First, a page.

Session 051-04, Eichmann Adolf

Presiding Judge:

Decision No. 54

We admit the extracts from the diary of Jochen Klepper,
together with the authentication of his handwriting, by
virtue of our authority under Section 15 of the Nazi and
Nazi Collaborators (Punishment) Law 5710-1950. This will be

State Attorney Bach: With regard to the chapter of
Slovakia, I should like, in conclusion, to draw your
attention to three excerpts from the interrogation of
Wisliceny, which has already been submitted to you. This
was our No. 856 and was given the number T/56.

Here, in the interrogation on 14 November 1945, on pages 4-
5, Wisliceny describes how he was sent by the Accused to
Slovakia. He says:

“I received the following instructions: To advise the
Slovak Government on all questions relating to the
Jewish problem. To strive, insofar as possible, to see
to it that the Slovak Jewish legislation should be
assimilated, insofar as possible, to the German. This
was the central point or nucleus of the instructions.
Everything else was left to me personally.”

Presiding Judge: From whom did he receive these

State Attorney Bach: He says that he received directives
from the Accused and from Guenther to attempt to adapt, as
far as possible, the Slovak anti-Jewish legislation to the
German legislation.

Thereafter, in the interrogation of 15 November 1945, on
page 13, he talks of the negotiations that he conducted with
Jewish institutions, and of the fact that Eichmann told him
to break off all these negotiations, “and that, if anything
would go wrong, he would not hesitate to drop me entirely,
that he would not protect me against any actions by

On page 14, when he talks about the desire of the Slovaks to
visit the camps, and when he ultimately reveals to him where
the Jews were going to, he says: “He said to me at that time
verbally the Slovaks won’t be able to see their Jews any
more because they are not alive.”

And the last extract from that interrogation – on page 21.
He speaks several times about Alois Brunner and refers to
him all the time as “Schweinehund” (swine), and the
interrogator asks him: “You used the expression Schweinehund
in connection with Brunner’s name. Why did you do that?”
He answered: “He was an extremely unscrupulous individual,
one of the best tools of Eichmann. He never had an opinion
of his own, and as Eichmann himself described him, he was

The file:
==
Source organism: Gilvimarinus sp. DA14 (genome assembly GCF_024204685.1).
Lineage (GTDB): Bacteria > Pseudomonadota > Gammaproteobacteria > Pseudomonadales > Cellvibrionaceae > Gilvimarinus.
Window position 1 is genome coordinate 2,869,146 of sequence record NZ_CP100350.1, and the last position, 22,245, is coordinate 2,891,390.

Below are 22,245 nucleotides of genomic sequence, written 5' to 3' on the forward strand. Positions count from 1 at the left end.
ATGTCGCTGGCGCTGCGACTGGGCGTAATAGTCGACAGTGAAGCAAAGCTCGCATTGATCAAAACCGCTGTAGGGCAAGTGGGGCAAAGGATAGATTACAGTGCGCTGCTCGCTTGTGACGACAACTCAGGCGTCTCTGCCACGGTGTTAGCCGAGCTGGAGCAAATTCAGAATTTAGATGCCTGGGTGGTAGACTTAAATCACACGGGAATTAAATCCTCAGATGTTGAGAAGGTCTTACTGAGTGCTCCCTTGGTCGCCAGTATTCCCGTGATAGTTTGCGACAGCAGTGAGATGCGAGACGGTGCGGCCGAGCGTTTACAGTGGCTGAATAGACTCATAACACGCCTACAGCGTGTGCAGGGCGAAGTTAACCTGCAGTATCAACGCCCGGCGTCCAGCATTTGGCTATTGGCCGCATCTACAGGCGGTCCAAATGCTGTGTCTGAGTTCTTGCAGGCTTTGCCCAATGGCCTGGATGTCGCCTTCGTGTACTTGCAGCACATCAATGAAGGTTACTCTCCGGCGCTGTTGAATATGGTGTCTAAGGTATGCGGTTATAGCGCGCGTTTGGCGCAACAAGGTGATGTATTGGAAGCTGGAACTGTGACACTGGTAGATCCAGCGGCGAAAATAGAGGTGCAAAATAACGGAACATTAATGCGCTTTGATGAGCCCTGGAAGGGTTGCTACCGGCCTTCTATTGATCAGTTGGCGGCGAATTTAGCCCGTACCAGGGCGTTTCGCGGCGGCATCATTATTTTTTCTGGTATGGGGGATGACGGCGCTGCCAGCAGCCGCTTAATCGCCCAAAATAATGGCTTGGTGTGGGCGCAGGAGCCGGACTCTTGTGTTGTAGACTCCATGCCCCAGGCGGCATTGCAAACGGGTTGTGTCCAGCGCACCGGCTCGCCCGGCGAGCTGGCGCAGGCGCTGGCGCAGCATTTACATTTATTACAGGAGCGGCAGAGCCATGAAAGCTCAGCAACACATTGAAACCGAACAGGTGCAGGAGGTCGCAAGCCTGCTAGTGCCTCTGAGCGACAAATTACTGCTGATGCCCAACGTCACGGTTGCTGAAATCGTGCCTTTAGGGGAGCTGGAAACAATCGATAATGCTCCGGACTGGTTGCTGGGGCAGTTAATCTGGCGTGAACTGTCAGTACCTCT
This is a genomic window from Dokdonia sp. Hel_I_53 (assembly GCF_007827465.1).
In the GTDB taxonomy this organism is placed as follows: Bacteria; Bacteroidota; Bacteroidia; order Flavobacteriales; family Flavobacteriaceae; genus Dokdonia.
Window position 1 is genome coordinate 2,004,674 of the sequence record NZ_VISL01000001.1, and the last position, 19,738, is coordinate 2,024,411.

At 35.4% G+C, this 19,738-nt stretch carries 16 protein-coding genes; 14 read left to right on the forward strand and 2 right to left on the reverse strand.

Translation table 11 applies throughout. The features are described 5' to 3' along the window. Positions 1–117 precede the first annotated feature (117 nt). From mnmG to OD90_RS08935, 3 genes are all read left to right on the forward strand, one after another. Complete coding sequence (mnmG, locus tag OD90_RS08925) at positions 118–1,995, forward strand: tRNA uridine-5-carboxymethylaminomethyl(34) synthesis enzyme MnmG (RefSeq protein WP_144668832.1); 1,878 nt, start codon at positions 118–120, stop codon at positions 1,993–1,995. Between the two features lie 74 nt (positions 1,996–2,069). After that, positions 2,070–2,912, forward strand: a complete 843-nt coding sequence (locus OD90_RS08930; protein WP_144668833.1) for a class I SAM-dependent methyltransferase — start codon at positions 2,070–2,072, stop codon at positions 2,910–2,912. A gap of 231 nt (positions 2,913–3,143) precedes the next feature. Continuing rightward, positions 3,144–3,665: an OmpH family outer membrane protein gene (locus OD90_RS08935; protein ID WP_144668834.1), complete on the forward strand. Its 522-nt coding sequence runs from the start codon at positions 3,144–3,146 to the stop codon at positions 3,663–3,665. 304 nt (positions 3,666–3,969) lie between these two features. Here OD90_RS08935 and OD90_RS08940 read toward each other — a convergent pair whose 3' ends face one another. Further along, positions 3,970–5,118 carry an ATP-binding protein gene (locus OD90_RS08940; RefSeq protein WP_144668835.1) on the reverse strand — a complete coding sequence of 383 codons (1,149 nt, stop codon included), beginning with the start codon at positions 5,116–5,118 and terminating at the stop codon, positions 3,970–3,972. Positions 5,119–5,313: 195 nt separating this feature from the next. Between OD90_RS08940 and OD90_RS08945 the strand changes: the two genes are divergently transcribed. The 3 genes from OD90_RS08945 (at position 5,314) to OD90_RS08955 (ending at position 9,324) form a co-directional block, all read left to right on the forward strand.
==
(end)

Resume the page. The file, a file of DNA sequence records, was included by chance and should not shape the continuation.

‘one of my best men’.”

And now, Your Honours, in the course of our comprehensive
description of Europe from west to east, the seizure of Jews
and their transfer to extermination camps, we come now to
the last territory, the last country – and that is Hungary.

[Transcription note: Volume II of the printed volumes ends here.
Volume III begins with the continuation of Session 51, which begins
the chapter on Hungary. knm, 99/06/10]

Here, Your Honours, we have to distinguish between two
periods – the first period, up to 19 March 1944, and the
second from that date onwards, when the German army entered
Hungary and the Accused operated within Hungary itself. At
the outset I should like to submit a small number of
documents relating to the first period, that is to say,
until 19 March 1944.

The first document is our No. 163 – it was submitted to the
Accused and was given the No. T/37(88). The question arose
whether there was any point in deporting Jews who had fled
to Hungary, from the region east of the Dniester river. And
the Accused, as he had already done in the case of Romania,
was opposed to a partial operation regarding Hungary, and he
says: “It would not be appropriate to set the whole
evacuation apparatus in motion in order to remove those Jews
alone who escaped at the time to Hungary” – and subsequently
this apparatus would have to be stopped again. He thinks it
desirable to delay this operation until Hungary would be
ready to include in these measures the Jews of Hungary as

Presiding Judge: This document will be marked T/1136.

State Attorney Bach: That was a letter to the Foreign
Office, dated 26 September 1942.

Our next document is No. 1242. Here Luther writes a
detailed note to the German legation in Budapest and asks
that influence be exercised on the Hungarian Government to
show understanding for the German plan for the Final
Solution of the Jewish Question and to agree to the
designation of the Jews and to their deportation to the

Presiding Judge: There is something missing here. This is a
document of two pages, is it not?

State Attorney Bach: A document of three pages, actually

Presiding Judge: There are two incomplete copies here – one
with the first page missing, and one with the second page
missing. The Hebrew translation is complete.

State Attorney Bach: Perhaps I can submit at least one
German copy intact.

Presiding Judge: We now have two and two-thirds copies.
This document will be marked T/1137.

Dr. Servatius: Your Honour, the Presiding Judge, may I be
permitted to make a comment on this document? There is an
important passage here. We have to treat this matter in the